I must admit that this is my first time using an earbud from Oppo; therefore, I won’t look at various similarities with the previous Generations of the Earbuds from the manufacturer and the model we have in our test today. Still, hey, words on the streets look so much like the Airpods from Apple. So um, what does Oppo promises with its True wireless buds? Let us jump in straight away.
The right and left Buds are made up of a rod with extended ends attached to a short elliptical cannula with no silicone tips. The Misty white variant, which has a touch zone in the back of its straightened rod, is the one we tested. There is also a black version of the same model. The charging case model (ET162) has a curving, egg-like design that I think is highly classic. The case’s hinge is excellent, allowing it to endure a small amount of strain. Still, the best thing is that it’s small enough to put in your pocket.
These earbuds are pretty comfortable. The points are not intrusive, and insertion into the ear is simple. The holding is generally excellent, and I had no trouble jogging with them because my ears were still in touch.
How to use your True Wireless buds?
The Oppo Enco Air(ET161) demonstrates what the company is capable of, at least in theory. Pressure on the rod can be used to perform a large number of functions as follows:
- Double tapping on both Earbuds: Next track of your music
- Double tapping on both Earbuds: Answer or End calls
- Tripple tapping on Both Earbuds: Initiates Voice assistant
- Long Pressing: changing noise reduction modes
To achieve this, you will have to use the touch area on your earbuds(top bark of the elongated rod), which uses an optical sensor, much more like an ultrasonic sensor, to detect the speaker in the ear. There is also the Hey melody application that allows you to customize the functionalities based on your needs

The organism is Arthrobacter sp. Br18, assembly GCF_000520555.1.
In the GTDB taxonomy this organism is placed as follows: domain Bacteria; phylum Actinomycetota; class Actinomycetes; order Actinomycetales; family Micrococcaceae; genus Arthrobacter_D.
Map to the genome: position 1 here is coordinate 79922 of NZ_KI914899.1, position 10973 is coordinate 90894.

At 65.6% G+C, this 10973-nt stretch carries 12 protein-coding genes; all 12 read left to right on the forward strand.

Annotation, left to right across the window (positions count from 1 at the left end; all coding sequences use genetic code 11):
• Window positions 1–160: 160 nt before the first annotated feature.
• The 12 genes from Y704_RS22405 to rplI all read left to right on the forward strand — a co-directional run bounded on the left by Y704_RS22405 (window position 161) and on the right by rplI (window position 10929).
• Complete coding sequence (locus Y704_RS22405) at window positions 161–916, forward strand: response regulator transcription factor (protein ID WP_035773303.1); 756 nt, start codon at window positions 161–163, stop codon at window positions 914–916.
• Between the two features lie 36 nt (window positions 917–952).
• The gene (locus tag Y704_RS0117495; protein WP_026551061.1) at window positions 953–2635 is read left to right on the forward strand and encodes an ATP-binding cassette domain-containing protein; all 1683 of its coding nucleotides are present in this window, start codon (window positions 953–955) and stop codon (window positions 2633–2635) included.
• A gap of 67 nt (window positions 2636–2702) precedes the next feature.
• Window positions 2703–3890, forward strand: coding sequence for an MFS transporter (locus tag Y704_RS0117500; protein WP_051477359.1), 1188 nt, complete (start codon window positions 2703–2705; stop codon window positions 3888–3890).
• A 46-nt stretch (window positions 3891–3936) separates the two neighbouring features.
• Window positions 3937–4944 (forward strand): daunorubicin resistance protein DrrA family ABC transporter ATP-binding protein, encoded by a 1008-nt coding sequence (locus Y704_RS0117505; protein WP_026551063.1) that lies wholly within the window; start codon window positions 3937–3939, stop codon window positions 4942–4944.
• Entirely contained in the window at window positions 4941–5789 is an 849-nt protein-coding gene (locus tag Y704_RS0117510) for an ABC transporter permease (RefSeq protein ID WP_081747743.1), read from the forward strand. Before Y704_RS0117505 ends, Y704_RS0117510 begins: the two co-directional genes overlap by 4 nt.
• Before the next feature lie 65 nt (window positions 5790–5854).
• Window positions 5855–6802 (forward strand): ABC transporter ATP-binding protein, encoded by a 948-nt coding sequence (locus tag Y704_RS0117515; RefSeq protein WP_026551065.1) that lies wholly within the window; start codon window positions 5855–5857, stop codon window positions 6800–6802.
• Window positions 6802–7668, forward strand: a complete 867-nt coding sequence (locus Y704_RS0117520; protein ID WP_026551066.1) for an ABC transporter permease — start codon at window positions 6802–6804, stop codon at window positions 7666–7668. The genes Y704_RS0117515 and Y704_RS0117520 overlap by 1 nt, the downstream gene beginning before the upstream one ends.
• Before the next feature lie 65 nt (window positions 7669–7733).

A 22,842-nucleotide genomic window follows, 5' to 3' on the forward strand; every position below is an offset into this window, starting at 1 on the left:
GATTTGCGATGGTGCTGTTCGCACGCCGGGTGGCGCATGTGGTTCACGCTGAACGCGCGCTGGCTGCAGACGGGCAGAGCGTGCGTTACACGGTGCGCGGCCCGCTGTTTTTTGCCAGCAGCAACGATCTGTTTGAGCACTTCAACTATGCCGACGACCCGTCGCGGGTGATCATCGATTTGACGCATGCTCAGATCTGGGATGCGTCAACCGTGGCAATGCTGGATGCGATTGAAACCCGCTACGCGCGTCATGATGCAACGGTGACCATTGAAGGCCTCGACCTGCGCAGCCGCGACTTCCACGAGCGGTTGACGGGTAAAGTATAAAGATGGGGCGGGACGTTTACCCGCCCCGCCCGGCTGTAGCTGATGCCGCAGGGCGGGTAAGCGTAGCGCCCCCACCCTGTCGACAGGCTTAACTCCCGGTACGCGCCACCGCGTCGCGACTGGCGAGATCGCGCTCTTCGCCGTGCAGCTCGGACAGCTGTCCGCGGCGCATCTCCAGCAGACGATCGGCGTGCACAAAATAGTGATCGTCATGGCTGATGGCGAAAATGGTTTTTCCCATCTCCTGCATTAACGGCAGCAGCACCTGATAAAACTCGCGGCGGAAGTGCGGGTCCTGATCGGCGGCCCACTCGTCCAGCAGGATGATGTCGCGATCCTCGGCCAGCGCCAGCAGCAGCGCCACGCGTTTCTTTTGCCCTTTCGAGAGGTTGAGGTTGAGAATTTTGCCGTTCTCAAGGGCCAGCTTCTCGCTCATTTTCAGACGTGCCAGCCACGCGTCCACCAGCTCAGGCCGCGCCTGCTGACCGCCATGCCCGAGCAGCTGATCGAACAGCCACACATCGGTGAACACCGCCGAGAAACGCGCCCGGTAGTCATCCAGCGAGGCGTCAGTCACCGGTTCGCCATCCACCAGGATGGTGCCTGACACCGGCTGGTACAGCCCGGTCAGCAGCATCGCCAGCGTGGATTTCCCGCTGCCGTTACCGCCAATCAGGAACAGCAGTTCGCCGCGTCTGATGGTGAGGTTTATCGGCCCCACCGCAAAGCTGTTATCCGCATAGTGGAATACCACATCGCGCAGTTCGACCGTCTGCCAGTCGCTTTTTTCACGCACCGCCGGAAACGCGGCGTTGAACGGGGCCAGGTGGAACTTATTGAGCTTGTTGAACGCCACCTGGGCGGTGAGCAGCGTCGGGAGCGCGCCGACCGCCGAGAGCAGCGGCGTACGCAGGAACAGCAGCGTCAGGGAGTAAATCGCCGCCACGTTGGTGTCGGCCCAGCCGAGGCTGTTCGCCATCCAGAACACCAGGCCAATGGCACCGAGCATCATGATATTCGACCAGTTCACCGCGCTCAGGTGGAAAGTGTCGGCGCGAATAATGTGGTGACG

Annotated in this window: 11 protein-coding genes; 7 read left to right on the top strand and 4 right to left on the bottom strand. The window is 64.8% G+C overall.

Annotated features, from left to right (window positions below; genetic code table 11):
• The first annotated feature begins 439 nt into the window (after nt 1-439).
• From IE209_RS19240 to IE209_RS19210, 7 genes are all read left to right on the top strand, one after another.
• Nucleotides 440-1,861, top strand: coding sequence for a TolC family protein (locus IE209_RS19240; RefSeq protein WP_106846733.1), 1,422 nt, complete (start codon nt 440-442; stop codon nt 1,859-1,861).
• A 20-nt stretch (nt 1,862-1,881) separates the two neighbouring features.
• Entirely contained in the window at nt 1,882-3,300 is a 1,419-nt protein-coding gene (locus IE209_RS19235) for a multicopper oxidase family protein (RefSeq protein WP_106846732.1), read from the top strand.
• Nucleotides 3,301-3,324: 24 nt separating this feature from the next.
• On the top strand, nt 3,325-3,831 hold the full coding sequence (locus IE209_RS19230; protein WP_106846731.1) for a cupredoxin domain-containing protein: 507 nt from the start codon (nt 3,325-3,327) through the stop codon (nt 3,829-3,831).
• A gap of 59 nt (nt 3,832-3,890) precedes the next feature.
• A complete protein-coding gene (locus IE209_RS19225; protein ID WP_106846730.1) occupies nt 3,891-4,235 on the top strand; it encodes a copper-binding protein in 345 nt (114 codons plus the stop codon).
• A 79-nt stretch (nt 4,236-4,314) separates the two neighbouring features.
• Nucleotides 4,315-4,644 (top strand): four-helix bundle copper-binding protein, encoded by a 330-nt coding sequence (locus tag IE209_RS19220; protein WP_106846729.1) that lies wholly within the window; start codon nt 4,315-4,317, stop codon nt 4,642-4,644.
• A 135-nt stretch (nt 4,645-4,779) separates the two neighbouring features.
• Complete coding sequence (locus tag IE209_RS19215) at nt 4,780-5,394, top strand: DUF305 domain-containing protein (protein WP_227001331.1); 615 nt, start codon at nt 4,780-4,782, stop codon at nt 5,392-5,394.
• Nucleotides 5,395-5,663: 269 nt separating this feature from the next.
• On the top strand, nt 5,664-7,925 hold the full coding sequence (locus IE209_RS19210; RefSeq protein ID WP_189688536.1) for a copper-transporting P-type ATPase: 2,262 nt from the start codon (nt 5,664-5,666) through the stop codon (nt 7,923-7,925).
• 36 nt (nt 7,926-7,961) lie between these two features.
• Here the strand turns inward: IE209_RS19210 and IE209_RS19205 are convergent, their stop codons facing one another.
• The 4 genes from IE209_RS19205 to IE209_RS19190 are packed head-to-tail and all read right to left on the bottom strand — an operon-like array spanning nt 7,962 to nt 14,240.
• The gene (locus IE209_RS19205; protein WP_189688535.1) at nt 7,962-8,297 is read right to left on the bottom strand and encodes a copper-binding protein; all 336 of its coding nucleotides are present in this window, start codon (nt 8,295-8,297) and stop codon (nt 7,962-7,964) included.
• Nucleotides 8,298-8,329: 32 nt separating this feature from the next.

If, for one reason or another, you can not connect pair your Enco air with your smartphone:
- Open the charging case with the earbuds inside
- Make sure Bluetooth connection is active on your smartphone
- The Earbuds will automatically enter pairing mode
- If prompted to accept the pairing process, please do so
The manufacturer explored Bluetooth 5.2 in its chip to make this possible, which supports Bluetooth LE Audio. The original SBC doublet, a standardized and mandatory codec, and the AAC are our options for Bluetooth codecs. The range is also good, with the 5.2 version supporting a distance of up to 10 meters from your device, and I didn’t have any blackouts while streaming my Spotify playlist.
Oppo talks of a Deep Neural Network (DNN) based on a binaural audio algorithm that allows the buds to produce human-like sounds. For me, yes, I appreciate that the manufacturer did a pretty much job as you can feel its effect when playing in Bass or mid sound. However, when using the buds in Environments with blowing sounds outside, the sound will still overflow. The Oppo Enco air buds are much comfy in less noisy environments.
Everyone else is afraid to speak about this, but ill say anyway. Oppo claims that the charging box extends the battery life to 24 hours (about three additional recharges). In our tests, we could get up to 4 hours and 30 minutes of use, which isn’t particularly impressive.
The titanium Composite Driver of 2mm partially supervises, or rather “regulates,” the Oppo Enco Air. There’s also a powerful bass booster with a distinct sound character. Nonetheless, the sound is adaptable enough to appeal to nearly everyone. The strength is present, as is the clarity, and there are no serious flaws to distract the listener.
The Oppo Enco Air (ET161) is an excellent choice. Almost everything is under control, but a few key areas need to be improved.
What we love
- Masterpiece sound with good active insulation
- Very relaxing
What we hate
- Doesn’t conserve power for long